DCPS is committed to investing in our 40 lowest-performing schools, which serve large populations of students who need extra support. These include low-income students, English language learners, and students with special needs. To help accelerate achievement, DCPS has committed to:
· Offer the Proving What’s Possible grant to low-performing schools that are improving instruction, extending learning time, and making targeted technology investments. DCPS has invested $10 million for these grants; and
· Invest in teachers, principals and staff, who interact with students every day. We will continue to recruit and retain highly effective educators with a focus on placing these educators in our 40 lowest-performing schools.
INCREASE GRADUATION RATES
To ensure that more students graduate on time, DCPS will leverage technology and provide targeted support to secondary schools. For example, through an electronic portfolio, students in grades 6–12 will discover their interests, set goals and create a thoughtful plan for high school and beyond. DCPS will:
· Provide targeted resources to schools with low promotion rates for first-time ninth-graders, including an intensive summer bridge program;
· Invest in an Early Warning Intervention system so we can identify students who need support to graduate on time; and
· Explore new ways to make the high school experience vibrant and relevant.
IMPROVE STUDENT SATISFACTION
Academic achievement begins with engagement. DCPS is committed to ensuring that our students enjoy school and treasure their educational experiences. Our schools will:
· Employ dedicated staff who make meaningful connections with students;
· Provide a rich and varied educational experience that includes art, music and physical education;
· Offer safe and modern facilities, quality meals and current technology; and
· Welcome families and encourage them to participate in their children’s education.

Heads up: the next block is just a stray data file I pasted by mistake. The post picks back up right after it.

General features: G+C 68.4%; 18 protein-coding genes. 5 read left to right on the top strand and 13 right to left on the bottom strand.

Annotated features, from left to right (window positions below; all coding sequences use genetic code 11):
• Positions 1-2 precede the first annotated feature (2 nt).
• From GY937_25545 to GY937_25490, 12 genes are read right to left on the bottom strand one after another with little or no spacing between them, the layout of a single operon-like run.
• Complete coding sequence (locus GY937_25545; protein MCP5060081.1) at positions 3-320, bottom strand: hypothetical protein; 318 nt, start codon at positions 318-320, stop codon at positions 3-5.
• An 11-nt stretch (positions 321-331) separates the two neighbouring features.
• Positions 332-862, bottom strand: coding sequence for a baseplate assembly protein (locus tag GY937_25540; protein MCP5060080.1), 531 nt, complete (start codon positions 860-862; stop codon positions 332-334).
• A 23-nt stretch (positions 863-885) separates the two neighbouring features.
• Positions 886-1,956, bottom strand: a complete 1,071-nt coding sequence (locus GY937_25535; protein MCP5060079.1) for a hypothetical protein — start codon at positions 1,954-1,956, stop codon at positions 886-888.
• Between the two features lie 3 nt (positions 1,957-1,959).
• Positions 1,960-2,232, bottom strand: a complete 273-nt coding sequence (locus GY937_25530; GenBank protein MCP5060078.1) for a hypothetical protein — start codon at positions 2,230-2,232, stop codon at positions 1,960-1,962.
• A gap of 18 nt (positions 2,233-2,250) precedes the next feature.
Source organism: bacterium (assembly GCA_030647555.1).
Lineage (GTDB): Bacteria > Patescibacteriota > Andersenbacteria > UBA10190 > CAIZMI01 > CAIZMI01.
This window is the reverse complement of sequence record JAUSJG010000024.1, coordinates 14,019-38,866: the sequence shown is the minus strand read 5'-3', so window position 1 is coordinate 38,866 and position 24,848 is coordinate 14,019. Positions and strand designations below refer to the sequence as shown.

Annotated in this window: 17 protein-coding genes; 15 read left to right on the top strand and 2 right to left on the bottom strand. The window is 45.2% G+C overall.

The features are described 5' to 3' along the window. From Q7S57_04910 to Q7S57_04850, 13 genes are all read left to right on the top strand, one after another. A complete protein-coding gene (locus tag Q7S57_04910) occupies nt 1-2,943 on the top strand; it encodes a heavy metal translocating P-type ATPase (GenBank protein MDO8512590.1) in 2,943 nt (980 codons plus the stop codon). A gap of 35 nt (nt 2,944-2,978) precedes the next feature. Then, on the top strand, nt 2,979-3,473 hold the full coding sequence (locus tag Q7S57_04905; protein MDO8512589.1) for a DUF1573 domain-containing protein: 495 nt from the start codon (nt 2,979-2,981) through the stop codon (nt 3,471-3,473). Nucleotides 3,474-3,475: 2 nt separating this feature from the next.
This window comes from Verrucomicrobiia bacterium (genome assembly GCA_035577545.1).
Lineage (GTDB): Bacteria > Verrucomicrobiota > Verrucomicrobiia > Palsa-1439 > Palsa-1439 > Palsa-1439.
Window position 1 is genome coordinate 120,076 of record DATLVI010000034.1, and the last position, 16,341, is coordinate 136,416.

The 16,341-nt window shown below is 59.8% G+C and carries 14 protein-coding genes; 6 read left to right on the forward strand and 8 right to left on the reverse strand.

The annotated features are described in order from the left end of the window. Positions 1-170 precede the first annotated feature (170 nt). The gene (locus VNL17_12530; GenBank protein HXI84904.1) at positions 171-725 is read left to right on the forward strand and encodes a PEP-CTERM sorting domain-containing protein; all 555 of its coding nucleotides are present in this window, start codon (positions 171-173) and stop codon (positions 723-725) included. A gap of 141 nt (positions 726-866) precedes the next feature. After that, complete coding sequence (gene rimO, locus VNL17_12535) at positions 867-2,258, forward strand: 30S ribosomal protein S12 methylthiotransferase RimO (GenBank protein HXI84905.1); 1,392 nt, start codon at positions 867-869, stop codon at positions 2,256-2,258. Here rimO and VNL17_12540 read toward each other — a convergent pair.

As enrollment increases, DCPS will be able to expand the range of courses and experiences offered at each school to make DCPS the system of choice for more residents. To expand enrollment in the coming years, DCPS will:
· Prepare to serve all students, including special education students who are returning to DCPS from non-public placements;
· Continue to use targeted recruitment to raise the profile of high-performing schools. As part of this effort, DPCS will continue to make school performance data easily accessible for families; and
· Continually improve the quality of education at every school to attract new families to DCPS.
‘PROVING WHAT’S POSSIBLE’ GRANTS
Last week, Chancellor Henderson announced a new “Proving What’s Possible” grant program to support efforts to dramatically improve student outcomes. The $10 million program is designed to fund innovative efforts at local schools that result in boosts to student achievement.
All DCPS schools are eligible to apply for either of the two types of PWP grants. Major Grants ($250,000–$400,000) are designed for schools with the largest population of students in need of academic improvement or a group of students who need to make the largest academic gains. Targeted Grants ($50,000–$100,000) are designed for schools that want to focus on supporting a targeted intervention for a subgroup within a school.